What My Partner’s Abortion Taught Me
Abortion rights are not just a women’s issue. More men should say so.
My partner wasn’t supposed to get pregnant. That’s why she had an IUD — to prevent the pregnancy we both agreed we didn’t want. Liz and I have been together for years, and though we had discussed the idea of having children, we knew we weren’t ready — at least not yet.
And yet there we were last fall, two New Yorkers in a Utah emergency room during an out-of-state trip, holding a brand new sonogram printout. Near the top, a nurse had drawn a white arrow pointing to the six-week-old embryo, and labeled it in big block letters: “BABY.”
We had spent the day rushing to the hospital, worried that a failed IUD might be life-threatening for Liz. We quickly found out that Liz’s life was not in danger, to our immense relief, but we were less confident about her rights. The day of our emergency room visit happened to be on October 7, 2018. And just a day earlier, two thousand miles away, in Washington, D.C., Brett Kavanaugh had been sworn in as a Supreme Court justice.
A darling of the anti-abortion movement, Kavanaugh had written opinions strongly signaling his interest in weakening Roe v. Wade, if not outright reversing it. Many predicted his appointment would open the floodgates for Republican attacks on reproductive rights, and they weren’t wrong. In the months since Kavanaugh took the bench, at least eight states, including Utah, have rolled out draconian restrictions criminalizing abortion as early as six weeks into pregnancy. Some threaten life in prison for women and physicians who fail to comply.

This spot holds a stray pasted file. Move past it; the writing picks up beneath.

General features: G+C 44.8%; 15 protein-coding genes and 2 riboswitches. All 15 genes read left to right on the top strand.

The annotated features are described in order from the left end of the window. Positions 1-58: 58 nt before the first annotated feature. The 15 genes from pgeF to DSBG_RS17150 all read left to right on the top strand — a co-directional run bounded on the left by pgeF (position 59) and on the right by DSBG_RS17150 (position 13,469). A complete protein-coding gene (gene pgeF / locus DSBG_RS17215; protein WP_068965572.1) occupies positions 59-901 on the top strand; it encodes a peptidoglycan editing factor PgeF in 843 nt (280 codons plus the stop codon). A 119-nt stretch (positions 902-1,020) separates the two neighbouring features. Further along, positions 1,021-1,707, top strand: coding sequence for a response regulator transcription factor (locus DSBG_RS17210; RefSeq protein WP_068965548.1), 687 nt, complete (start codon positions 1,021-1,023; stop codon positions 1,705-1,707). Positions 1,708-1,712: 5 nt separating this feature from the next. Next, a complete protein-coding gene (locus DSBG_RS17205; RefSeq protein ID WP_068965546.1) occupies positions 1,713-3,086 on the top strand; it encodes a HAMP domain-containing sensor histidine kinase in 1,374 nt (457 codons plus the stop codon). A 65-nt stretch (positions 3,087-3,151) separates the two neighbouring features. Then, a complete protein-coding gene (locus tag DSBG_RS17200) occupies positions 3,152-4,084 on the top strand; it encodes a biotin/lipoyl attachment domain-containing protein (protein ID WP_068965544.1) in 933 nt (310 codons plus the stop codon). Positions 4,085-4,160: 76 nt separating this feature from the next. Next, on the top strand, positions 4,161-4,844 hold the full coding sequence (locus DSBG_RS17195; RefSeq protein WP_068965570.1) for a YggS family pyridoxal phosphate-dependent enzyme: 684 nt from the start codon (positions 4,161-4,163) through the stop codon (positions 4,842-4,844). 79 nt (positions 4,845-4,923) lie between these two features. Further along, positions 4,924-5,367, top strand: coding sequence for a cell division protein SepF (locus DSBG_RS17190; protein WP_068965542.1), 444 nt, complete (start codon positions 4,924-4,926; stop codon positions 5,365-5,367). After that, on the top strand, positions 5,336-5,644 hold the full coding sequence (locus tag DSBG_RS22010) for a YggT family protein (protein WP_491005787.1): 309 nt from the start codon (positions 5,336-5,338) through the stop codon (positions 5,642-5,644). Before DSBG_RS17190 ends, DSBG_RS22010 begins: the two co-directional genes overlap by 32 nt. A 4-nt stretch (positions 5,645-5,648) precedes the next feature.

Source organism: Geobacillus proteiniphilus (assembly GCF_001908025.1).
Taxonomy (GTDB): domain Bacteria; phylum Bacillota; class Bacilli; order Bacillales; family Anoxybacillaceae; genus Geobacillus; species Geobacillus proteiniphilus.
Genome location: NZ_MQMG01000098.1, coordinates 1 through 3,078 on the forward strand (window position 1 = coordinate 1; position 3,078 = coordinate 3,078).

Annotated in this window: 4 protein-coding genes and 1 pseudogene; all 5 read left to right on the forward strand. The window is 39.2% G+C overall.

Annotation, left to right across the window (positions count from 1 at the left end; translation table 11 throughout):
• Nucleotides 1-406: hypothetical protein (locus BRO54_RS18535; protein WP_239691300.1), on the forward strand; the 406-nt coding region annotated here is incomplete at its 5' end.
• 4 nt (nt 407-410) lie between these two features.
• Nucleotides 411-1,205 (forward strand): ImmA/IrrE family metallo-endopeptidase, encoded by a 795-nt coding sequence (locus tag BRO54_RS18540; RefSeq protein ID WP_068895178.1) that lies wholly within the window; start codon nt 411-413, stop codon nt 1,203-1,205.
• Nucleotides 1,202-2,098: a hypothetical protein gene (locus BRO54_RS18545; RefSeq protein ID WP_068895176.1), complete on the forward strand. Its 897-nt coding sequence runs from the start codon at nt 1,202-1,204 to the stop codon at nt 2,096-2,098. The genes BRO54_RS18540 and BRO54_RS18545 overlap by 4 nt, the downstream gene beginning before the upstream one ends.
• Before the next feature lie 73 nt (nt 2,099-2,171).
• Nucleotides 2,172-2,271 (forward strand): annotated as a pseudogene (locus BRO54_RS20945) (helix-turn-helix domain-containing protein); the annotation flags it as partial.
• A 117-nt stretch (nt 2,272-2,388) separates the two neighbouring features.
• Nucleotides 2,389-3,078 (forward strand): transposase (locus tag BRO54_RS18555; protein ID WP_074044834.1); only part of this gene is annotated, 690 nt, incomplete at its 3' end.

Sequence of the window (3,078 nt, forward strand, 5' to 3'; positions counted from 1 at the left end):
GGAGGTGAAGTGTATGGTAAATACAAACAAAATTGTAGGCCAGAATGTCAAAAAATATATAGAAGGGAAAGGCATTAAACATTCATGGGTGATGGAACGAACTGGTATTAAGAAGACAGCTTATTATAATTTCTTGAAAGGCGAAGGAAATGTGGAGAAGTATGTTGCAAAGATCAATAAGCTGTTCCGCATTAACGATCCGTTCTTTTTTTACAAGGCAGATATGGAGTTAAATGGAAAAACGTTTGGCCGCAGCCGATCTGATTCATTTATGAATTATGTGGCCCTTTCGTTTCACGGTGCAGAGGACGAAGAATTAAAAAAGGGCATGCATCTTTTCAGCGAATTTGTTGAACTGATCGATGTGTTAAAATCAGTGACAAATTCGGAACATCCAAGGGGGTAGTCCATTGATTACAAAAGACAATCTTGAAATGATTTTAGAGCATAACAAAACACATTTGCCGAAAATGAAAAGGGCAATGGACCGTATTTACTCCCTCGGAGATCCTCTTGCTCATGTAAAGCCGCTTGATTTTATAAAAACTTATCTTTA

Liz was at least six weeks pregnant, which meant under those new laws an abortion would have made her a felon, facing a jail sentence up to 99 years — as would the doctor who performed the procedure. Under another new law in Georgia, had we been residents and left the state to obtain a legal abortion elsewhere, we’d both be eligible for long prison sentences.
Sitting in her hospital bed in Utah, Liz asked whether I was okay with an abortion. My answer was twofold: First, I agreed with her choice. A baby was the last thing I was ready for. Second, and more importantly, while I appreciated being asked, my opinion didn’t matter. Her…